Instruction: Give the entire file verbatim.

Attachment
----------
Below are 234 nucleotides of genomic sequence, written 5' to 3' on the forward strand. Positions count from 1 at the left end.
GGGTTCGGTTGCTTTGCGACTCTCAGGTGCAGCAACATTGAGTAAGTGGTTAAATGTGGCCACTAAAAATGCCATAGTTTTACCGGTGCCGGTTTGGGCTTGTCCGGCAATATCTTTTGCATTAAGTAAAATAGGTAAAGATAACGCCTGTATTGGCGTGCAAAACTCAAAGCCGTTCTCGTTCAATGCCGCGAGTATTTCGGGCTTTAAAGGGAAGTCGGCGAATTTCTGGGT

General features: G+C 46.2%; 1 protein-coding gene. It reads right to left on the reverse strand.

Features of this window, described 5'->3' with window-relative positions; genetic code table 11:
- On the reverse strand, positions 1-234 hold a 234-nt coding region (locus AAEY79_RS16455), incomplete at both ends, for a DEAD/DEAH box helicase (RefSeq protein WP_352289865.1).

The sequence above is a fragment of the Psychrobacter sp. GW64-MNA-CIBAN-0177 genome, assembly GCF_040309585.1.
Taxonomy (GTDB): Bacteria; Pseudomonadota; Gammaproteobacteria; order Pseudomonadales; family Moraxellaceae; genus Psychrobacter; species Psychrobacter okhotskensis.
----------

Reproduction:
Below are 234 nucleotides of genomic sequence, written 5' to 3' on the forward strand. Positions count from 1 at the left end.
GGGTTCGGTTGCTTTGCGACTCTCAGGTGCAGCAACATTGAGTAAGTGGTTAAATGTGGCCACTAAAAATGCCATAGTTTTACCGGTGCCGGTTTGGGCTTGTCCGGCAATATCTTTTGCATTAAGTAAAATAGGTAAAGATAACGCCTGTATTGGCGTGCAAAACTCAAAGCCGTTCTCGTTCAATGCCGCGAGTATTTCGGGCTTTAAAGGGAAGTCGGCGAATTTCTGGGT

General features: G+C 46.2%; 1 protein-coding gene. It reads right to left on the reverse strand.

Features of this window, described 5'->3' with window-relative positions; genetic code table 11:
- On the reverse strand, positions 1-234 hold a 234-nt coding region (locus AAEY79_RS16455), incomplete at both ends, for a DEAD/DEAH box helicase (RefSeq protein WP_352289865.1).

The sequence above is a fragment of the Psychrobacter sp. GW64-MNA-CIBAN-0177 genome, assembly GCF_040309585.1.
Taxonomy (GTDB): Bacteria; Pseudomonadota; Gammaproteobacteria; order Pseudomonadales; family Moraxellaceae; genus Psychrobacter; species Psychrobacter okhotskensis.